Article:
It is forecast to traverse the Lesser Antilles overnight through Sunday, bringing a surge of moisture across the region. Over the next 12 hours, much of the showers and thunderstorms associated with this wave is forecast to move across islands as south as Dominica to as north as Antigua and Barbuda. Between 1-2 inches (25-50 millimeters) of rainfall is forecast but no significant impacts are expected beyond isolated street/flash flooding and gusty winds in heavier showers and thunderstorms.
For Trinidad and Tobago, by late Sunday, moisture from this wave will begin to affect the islands, bringing welcome showers and thunderstorms to the region. See below for details.
Tropical Wave 47
Similarly to Tropical Wave 46, Tropical Wave 47 has much of its activity and moisture surge along the northern axis of the wave.
This tropical wave is along 50W from 20N southward, moving W at 15-20 knots. Scattered showers are within 180 nautical miles west of the wave axis from 12N-17N. This wave is well depicted in model guidance, and satellite imagery shows turning. Conditions could become a little more conducive for development in a few days when the wave moves over the eastern Caribbean Sea.
No development of this wave is forecast, but welcome rainfall is expected for much of the Central and Northern Windwards, as well as the Leewards on Monday into Tuesday as this wave traverses the region. Generally, between 1-2 inches (25-50 millimeters) of rainfall is forecast across islands as far south as St. Vincent to as north as Antigua and Barbuda. No significant impacts are expected beyond isolated street/flash flooding and gusty winds in heavier showers and thunderstorms.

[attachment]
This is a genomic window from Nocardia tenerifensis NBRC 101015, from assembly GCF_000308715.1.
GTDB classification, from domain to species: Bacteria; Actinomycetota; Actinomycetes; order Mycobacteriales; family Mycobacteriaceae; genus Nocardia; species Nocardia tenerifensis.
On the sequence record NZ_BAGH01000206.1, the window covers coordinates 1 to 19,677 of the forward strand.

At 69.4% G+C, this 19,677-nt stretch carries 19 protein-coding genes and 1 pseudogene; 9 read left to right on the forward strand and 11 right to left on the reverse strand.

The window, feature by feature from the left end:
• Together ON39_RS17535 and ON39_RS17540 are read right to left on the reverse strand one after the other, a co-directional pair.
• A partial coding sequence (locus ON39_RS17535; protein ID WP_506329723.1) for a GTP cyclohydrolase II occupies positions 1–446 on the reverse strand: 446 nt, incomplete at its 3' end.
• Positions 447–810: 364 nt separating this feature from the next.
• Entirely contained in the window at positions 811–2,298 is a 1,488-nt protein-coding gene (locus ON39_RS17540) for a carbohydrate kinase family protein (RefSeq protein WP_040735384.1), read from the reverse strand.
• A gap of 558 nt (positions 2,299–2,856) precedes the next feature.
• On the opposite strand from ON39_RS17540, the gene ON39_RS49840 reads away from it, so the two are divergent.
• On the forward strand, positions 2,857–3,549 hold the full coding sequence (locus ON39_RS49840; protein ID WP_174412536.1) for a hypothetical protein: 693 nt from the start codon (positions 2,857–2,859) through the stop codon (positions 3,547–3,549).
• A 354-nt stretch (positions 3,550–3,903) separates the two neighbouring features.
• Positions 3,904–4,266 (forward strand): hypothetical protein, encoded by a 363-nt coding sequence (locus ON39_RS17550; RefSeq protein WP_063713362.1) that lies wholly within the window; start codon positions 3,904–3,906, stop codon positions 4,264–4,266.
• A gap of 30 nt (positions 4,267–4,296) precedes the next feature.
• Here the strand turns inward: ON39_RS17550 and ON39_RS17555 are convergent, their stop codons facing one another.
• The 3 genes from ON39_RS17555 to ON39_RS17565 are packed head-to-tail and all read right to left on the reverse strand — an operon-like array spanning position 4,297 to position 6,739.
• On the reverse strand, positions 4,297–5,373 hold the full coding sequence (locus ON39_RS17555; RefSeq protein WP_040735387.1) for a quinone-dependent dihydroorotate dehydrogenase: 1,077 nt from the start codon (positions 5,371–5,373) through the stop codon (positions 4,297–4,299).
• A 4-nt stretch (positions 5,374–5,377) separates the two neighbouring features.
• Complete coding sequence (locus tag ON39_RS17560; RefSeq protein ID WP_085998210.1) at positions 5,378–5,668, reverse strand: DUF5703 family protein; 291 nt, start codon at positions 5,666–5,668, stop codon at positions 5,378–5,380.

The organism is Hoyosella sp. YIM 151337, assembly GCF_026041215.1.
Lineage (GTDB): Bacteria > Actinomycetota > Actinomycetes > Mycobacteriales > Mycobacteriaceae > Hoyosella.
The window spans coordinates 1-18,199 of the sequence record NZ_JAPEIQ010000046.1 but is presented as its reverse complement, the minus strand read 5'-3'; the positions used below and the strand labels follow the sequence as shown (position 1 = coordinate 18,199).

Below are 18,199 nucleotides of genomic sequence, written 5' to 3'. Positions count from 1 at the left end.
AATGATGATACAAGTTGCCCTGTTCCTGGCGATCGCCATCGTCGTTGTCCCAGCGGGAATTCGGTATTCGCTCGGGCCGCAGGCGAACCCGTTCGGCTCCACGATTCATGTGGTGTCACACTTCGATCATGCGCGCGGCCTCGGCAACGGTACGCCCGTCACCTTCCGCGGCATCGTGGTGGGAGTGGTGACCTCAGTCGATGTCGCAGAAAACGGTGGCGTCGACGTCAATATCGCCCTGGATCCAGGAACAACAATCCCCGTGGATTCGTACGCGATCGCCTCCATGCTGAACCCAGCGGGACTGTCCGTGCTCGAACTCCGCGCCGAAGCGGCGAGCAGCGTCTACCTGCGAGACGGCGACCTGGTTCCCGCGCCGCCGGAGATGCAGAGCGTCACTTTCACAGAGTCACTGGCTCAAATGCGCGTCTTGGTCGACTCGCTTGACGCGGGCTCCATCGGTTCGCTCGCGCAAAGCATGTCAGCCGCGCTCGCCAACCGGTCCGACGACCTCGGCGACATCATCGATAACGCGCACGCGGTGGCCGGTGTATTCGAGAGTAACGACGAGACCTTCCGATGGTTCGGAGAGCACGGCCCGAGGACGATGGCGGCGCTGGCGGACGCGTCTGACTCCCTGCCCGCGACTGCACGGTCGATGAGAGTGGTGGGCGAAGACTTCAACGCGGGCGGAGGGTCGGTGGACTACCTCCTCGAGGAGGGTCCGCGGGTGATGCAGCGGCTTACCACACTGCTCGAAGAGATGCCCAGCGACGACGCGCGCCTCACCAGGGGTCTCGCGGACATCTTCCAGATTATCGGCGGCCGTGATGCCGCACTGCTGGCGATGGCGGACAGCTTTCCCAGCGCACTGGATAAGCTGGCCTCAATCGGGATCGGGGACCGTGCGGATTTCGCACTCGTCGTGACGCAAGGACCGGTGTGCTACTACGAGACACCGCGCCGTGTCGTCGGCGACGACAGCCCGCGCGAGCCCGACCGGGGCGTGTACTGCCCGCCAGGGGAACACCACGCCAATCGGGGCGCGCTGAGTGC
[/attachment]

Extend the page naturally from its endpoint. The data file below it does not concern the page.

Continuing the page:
For Trinidad and Tobago, moisture from this wave, as well as a surface trough preceding this wave will begin to affect the islands, bringing isolated showers and thunderstorms to the region. See below for details.
Tropical Wave 48
As of the 2:00 PM Tropical Weather Outlook and the 4:00 PM Tropical Update, Tropical Wave 48 is located along 34W from 05N-15N, moving W at 15-20 knots. The wave is well depicted in satellite imagery and TPW imagery. Scattered moderate convection is from 06N-12N between 32W-36W. Gradual development of this system is possible during the next several days, and a tropical depression could form early next week while it moves westward across the tropical Atlantic.
Presently, it has a low chance, 20%, of development over the next 48 hours and a medium chance, 60%, of development over the next 5 days.